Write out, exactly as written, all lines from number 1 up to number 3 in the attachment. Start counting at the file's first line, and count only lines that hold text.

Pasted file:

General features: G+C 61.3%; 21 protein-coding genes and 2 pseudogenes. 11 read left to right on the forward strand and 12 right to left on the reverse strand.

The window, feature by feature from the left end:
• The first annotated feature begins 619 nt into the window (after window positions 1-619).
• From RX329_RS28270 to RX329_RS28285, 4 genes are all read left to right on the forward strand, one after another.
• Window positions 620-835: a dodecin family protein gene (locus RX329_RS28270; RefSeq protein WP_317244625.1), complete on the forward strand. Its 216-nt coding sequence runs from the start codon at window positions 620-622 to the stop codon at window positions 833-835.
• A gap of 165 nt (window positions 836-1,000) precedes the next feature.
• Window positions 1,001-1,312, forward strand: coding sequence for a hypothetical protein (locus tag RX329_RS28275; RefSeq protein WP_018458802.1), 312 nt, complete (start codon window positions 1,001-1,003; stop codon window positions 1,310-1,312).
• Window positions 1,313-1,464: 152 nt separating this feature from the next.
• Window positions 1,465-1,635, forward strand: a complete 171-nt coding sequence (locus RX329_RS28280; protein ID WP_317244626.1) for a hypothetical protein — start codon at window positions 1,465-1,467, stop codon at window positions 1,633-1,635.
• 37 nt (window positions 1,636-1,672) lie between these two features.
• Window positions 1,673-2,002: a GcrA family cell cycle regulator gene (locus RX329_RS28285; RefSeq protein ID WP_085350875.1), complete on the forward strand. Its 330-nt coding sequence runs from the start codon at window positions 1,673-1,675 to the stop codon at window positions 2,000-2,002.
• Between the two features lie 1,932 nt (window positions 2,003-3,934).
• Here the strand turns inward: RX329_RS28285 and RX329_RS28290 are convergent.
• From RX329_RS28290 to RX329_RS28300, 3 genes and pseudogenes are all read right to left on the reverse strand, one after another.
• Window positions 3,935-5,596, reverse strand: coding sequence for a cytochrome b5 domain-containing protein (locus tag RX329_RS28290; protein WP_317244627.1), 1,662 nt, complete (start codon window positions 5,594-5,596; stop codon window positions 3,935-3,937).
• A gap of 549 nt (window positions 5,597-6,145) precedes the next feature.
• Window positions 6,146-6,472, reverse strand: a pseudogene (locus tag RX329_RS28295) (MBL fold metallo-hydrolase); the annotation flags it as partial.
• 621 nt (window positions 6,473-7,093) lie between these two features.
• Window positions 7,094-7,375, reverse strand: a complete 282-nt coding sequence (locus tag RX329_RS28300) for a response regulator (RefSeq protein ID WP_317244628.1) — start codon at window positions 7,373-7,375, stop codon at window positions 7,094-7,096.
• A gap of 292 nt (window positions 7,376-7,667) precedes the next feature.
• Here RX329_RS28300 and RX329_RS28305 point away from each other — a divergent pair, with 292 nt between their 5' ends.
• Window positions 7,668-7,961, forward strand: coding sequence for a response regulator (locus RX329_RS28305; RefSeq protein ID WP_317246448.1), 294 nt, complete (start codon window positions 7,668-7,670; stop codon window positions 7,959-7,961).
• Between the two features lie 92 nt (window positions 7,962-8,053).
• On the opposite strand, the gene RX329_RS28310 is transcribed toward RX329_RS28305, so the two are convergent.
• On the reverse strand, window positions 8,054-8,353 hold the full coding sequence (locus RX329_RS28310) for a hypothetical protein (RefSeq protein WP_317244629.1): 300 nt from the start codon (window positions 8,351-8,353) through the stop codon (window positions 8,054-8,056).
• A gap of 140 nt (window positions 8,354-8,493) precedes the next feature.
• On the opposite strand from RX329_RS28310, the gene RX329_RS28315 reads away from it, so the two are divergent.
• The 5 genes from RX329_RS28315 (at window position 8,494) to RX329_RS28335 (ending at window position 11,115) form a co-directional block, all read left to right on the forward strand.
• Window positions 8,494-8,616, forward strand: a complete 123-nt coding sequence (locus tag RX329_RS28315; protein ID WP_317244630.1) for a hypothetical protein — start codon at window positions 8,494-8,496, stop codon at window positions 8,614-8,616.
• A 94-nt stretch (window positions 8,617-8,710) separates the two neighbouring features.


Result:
General features: G+C 61.3%; 21 protein-coding genes and 2 pseudogenes. 11 read left to right on the forward strand and 12 right to left on the reverse strand.

The window, feature by feature from the left end:
• The first annotated feature begins 619 nt into the window (after window positions 1-619).